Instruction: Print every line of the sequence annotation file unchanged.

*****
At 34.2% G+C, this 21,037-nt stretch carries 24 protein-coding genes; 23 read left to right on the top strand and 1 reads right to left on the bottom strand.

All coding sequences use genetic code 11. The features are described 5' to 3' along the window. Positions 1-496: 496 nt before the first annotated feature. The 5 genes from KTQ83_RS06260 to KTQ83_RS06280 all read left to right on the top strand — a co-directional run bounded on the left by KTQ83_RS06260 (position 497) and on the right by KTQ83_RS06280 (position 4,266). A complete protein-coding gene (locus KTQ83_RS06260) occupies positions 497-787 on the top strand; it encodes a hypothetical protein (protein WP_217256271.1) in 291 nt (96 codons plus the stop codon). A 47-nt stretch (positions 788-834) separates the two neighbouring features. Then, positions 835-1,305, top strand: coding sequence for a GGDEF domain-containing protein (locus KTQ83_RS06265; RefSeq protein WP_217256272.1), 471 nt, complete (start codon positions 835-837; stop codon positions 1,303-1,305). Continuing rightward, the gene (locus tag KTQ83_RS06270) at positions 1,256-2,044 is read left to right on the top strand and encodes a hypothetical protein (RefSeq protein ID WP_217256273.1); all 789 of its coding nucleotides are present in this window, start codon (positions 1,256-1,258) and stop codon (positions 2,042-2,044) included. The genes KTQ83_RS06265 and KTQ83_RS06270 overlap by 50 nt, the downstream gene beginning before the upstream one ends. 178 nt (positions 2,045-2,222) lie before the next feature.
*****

At 34.2% G+C, this 21,037-nt stretch carries 24 protein-coding genes; 23 read left to right on the top strand and 1 reads right to left on the bottom strand.

All coding sequences use genetic code 11. The features are described 5' to 3' along the window. Positions 1-496: 496 nt before the first annotated feature. The 5 genes from KTQ83_RS06260 to KTQ83_RS06280 all read left to right on the top strand — a co-directional run bounded on the left by KTQ83_RS06260 (position 497) and on the right by KTQ83_RS06280 (position 4,266). A complete protein-coding gene (locus KTQ83_RS06260) occupies positions 497-787 on the top strand; it encodes a hypothetical protein (protein WP_217256271.1) in 291 nt (96 codons plus the stop codon). A 47-nt stretch (positions 788-834) separates the two neighbouring features. Then, positions 835-1,305, top strand: coding sequence for a GGDEF domain-containing protein (locus KTQ83_RS06265; RefSeq protein WP_217256272.1), 471 nt, complete (start codon positions 835-837; stop codon positions 1,303-1,305). Continuing rightward, the gene (locus tag KTQ83_RS06270) at positions 1,256-2,044 is read left to right on the top strand and encodes a hypothetical protein (RefSeq protein ID WP_217256273.1); all 789 of its coding nucleotides are present in this window, start codon (positions 1,256-1,258) and stop codon (positions 2,042-2,044) included. The genes KTQ83_RS06265 and KTQ83_RS06270 overlap by 50 nt, the downstream gene beginning before the upstream one ends. 178 nt (positions 2,045-2,222) lie before the next feature.